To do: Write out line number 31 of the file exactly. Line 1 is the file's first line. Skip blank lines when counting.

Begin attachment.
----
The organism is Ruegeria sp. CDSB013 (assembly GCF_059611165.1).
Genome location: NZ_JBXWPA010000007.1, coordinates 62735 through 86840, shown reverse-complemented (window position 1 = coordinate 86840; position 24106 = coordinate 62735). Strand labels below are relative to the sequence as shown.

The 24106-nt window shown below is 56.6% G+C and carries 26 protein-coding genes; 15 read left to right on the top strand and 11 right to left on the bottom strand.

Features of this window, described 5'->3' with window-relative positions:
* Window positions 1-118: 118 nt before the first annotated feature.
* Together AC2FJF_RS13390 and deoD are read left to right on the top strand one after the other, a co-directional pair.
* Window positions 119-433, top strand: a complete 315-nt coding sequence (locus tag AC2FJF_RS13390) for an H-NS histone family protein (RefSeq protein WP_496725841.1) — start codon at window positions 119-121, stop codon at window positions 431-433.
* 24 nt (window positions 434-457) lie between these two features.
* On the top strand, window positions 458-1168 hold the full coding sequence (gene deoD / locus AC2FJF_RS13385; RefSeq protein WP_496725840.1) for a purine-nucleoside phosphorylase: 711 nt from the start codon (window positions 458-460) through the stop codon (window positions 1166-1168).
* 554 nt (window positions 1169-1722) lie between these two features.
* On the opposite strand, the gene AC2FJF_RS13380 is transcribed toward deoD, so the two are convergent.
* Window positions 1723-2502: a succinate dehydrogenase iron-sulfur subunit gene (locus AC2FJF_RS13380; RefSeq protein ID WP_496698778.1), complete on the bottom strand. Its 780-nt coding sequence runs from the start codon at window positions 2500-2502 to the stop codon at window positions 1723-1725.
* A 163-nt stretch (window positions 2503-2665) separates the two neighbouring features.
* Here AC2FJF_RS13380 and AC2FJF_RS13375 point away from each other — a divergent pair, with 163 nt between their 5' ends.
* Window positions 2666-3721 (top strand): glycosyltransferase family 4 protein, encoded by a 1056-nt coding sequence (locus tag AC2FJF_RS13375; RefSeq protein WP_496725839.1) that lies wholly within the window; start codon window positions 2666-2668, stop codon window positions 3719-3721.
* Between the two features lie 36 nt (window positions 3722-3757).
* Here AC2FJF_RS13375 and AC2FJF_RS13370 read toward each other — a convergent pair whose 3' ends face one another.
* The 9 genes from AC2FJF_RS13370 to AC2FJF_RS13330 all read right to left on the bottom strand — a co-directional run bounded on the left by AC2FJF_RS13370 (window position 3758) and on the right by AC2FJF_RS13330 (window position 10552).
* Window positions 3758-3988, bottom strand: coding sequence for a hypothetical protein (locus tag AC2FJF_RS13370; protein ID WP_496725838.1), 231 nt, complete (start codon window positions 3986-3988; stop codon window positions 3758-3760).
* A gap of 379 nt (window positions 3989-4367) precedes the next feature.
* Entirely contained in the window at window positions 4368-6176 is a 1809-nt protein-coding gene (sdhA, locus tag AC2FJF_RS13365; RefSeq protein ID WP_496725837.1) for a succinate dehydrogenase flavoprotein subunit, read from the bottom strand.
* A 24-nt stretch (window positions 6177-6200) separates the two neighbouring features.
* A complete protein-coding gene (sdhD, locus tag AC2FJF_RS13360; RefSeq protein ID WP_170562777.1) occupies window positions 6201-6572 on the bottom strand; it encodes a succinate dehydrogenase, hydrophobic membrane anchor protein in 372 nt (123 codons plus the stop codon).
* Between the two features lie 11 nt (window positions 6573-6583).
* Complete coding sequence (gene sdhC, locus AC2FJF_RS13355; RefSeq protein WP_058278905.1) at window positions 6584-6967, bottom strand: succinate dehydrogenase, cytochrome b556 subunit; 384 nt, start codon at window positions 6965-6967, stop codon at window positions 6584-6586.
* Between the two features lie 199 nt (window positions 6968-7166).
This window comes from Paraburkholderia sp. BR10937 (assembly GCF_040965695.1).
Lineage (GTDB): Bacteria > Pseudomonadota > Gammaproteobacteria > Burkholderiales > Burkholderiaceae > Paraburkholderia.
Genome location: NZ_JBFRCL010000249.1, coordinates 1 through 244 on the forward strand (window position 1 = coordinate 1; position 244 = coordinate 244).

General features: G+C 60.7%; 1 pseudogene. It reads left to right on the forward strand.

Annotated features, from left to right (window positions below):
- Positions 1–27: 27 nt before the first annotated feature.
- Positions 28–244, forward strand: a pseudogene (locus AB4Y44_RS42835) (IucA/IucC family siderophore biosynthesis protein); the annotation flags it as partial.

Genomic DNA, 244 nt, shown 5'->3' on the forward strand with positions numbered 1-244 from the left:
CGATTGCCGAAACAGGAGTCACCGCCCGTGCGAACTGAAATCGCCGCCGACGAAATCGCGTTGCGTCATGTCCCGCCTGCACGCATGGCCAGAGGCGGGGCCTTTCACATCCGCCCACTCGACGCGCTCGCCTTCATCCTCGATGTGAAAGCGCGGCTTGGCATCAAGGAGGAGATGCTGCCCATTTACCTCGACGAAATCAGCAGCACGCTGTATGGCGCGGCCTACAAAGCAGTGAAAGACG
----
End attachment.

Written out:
Annotated features, from left to right (window positions below):